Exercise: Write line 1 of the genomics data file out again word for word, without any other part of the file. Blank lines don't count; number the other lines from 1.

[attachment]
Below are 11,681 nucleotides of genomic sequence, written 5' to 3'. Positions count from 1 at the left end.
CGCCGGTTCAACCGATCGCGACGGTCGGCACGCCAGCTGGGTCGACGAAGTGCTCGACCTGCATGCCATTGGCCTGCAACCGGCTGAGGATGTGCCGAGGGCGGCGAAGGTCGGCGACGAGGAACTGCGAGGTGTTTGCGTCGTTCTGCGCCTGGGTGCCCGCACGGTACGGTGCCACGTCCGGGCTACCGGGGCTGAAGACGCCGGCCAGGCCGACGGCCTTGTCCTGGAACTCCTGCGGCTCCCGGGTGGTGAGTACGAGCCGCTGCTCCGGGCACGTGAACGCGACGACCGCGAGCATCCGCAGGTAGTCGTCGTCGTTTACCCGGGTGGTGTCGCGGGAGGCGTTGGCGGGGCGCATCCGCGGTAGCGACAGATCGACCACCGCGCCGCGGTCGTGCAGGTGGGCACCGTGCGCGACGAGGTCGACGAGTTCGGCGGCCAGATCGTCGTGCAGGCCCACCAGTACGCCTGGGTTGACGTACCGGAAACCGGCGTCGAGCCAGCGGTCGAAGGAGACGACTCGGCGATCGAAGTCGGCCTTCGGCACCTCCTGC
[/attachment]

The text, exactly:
Below are 11,681 nucleotides of genomic sequence, written 5' to 3'. Positions count from 1 at the left end.